How to amplify an acoustic guitar

How to amplify an acoustic guitar

The acoustic guitar is a splendid instrument: It can sufficiently fill a song on its own and in union with a voice it can represent a complete song. Not to mention the sound of the instrument itself: rich in frequencies, it can soothe in the rhythmical and heavy numbers as much as in the soft and arpeggiated ones. There is a huge “BUT” in all of this: amplification. What is the best way to amplify an acoustic guitar and get a good sound? Let’s find out! 

An acoustic guitar, in the recording studio, should always be mic’d (if possible, with a stereo microphone configuration). That said, it is obvious that in a live situation, rehearsal or in the absence of adequate gear, recording the guitar becomes a problem.

The most widespread method is certainly that which involves a piezo-electric pick-up: alternatively, during the years, magnetic pick-ups (pick-up placed in the sound hole), contact pick-ups (normally installed inside the instrument), microphones and hybrid systems have also become popular.


The piezo-electric pick-up or undersaddle (literally: which is under the bridge saddle) is one of the most popular amplification systems on stringed instruments. Capturing the vibrations of the guitar’s top, the piezo is equipped on all the amplified guitars and normally has an active circuit (which therefore requires power supply via a 9V battery). Among the disadvantages of the piezo we find a very ‘mediocre’ sound that takes little account of the overall sound of the instrument, while among the advantages we definitely have a very high resistance to feedback (useful in concerts, to avoid involuntary screeching) and the cost is more than acceptable. Used in the studio, in combination with a microphone, it can give excellent results especially if carefully EQ’d.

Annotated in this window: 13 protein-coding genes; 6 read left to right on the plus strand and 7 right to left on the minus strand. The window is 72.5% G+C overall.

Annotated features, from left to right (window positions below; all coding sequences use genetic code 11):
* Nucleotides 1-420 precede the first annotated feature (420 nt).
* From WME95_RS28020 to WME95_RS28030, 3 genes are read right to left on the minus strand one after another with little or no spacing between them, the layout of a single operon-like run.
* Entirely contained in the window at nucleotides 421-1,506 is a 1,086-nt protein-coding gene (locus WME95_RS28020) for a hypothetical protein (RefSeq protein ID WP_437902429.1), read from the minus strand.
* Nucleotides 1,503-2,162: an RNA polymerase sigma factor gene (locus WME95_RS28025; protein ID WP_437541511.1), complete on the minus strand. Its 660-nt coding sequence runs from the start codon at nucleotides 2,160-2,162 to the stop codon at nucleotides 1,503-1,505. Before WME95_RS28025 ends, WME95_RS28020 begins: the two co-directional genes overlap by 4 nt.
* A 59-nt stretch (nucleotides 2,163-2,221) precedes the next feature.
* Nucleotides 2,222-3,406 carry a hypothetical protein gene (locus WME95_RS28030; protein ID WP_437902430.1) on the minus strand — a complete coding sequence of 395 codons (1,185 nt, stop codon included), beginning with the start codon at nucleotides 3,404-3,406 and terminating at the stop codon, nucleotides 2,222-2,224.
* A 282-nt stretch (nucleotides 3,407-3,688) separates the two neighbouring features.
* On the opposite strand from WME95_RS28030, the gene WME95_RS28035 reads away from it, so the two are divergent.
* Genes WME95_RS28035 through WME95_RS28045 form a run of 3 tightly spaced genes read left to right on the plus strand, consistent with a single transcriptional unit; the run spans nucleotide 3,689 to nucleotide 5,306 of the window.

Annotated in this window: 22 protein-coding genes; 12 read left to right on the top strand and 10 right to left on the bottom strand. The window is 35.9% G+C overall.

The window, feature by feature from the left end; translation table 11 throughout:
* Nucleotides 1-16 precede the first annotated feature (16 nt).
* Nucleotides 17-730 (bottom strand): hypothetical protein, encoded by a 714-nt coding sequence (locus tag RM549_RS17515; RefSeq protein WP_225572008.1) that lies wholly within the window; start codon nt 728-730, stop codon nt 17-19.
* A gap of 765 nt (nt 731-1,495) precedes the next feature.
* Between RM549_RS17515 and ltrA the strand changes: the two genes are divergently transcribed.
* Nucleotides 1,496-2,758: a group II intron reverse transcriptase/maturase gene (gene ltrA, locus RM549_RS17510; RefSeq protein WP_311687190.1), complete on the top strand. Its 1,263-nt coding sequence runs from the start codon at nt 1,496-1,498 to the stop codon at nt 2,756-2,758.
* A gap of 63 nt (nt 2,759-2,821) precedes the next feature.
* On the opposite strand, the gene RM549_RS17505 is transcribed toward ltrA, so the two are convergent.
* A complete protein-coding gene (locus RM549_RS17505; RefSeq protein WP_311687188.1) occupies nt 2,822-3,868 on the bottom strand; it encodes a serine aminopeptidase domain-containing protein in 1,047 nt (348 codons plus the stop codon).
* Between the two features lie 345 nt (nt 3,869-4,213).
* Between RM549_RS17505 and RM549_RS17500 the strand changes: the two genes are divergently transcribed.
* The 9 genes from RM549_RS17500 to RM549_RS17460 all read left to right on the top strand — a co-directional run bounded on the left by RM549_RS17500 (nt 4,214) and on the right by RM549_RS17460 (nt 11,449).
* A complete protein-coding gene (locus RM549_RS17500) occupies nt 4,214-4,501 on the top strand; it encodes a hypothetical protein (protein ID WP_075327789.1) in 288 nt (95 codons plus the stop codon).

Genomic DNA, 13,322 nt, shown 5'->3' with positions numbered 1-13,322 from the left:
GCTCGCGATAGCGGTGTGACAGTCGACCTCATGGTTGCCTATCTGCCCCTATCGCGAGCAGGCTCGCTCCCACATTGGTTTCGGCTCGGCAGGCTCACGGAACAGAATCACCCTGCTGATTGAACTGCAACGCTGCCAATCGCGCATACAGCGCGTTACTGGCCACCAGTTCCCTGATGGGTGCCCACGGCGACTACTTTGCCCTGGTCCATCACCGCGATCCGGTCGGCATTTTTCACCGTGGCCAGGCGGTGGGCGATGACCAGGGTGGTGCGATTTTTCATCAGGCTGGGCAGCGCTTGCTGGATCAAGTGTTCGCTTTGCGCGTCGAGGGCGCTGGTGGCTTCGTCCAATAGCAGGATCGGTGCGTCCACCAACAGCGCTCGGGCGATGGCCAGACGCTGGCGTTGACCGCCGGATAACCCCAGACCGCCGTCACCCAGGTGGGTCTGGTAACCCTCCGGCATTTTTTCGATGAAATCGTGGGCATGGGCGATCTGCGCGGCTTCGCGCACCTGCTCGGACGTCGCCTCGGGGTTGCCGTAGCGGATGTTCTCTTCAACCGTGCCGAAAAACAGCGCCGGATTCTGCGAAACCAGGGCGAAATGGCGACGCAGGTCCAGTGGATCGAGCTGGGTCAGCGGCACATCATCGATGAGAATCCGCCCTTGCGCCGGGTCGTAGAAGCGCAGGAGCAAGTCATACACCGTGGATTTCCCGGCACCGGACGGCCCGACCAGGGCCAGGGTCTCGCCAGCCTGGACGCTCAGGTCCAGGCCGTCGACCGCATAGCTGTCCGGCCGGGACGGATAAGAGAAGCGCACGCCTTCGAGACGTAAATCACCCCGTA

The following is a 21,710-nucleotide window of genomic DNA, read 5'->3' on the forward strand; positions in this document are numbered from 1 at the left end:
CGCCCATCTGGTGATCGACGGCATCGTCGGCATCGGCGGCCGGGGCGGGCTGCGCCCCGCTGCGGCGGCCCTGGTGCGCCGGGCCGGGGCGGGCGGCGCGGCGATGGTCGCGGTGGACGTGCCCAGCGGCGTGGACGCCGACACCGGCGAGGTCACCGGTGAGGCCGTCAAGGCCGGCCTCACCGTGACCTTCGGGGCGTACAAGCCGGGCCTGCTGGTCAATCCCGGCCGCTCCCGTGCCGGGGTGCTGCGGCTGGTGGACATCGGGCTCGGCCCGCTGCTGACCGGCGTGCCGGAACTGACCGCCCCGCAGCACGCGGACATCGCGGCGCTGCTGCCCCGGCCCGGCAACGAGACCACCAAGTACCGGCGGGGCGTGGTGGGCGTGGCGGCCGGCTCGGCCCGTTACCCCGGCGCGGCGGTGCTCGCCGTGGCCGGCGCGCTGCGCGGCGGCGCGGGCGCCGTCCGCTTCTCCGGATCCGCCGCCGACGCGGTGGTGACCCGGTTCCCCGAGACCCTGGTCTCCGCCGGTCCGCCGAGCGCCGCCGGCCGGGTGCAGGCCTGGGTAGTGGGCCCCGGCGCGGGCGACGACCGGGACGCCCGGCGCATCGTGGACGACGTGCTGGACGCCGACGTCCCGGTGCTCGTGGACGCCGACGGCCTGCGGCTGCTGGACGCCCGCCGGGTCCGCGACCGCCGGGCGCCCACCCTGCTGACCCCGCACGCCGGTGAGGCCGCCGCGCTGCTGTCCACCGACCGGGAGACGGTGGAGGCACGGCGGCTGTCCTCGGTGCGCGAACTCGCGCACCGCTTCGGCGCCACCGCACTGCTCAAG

If you need a piezo pickup for your guitar, we recommend the Shadow SH099 (combined with a good pre-amp), Fishman AGX094 (passive) or the well-known L.R. Baggs Element Active System.

Magnetic / Sound Hole Pickup

The magnetic pick-up has a huge advantage: unlike all the other systems listed, it is the only one that provides a non-permanent and non-invasive installation on the instrument. Magnetic pick-ups, in fact, being very similar to electric guitar pickups, sound best when placed under the strings towards the centre / neck side of the instrument. The particular shape allows you to hook them to the sound hole of the guitar, fix them (normally screwing two small screws that tighten the clamps), let the cable hang out of the sound hole (maybe fix it to the body with some tape, plug in the jack and start playing! Obviously it is also possible to do a permanent installation by drilling and installing the jack to replace the shoulder strap hook. The magnetic pick-up produces a very swollen, mediocre sound and, at times, almost ‘electric’ and should therefore be used considering this peculiarity of timbre. Perfect for its high resistance to feedback, it is available in a hundred variations, some active and other passive, sometimes offering equalization and volume adjustments installed directly on the pick-up itself.


For simple, passive magnetic pickups which sound good, we recommend the Harley Benton TrueTone SH-20, the Dean Markley Pro Mag Plus and the Dimarzio’s The Black Angel. Going up the price we find active pick-ups with integrated volume controls such as Fishman Neo-D Single Coil, L.R. Baggs M1 Active and the Schertler M-AG6 Black Magnetic Pickup.


Contact pick-ups / transducers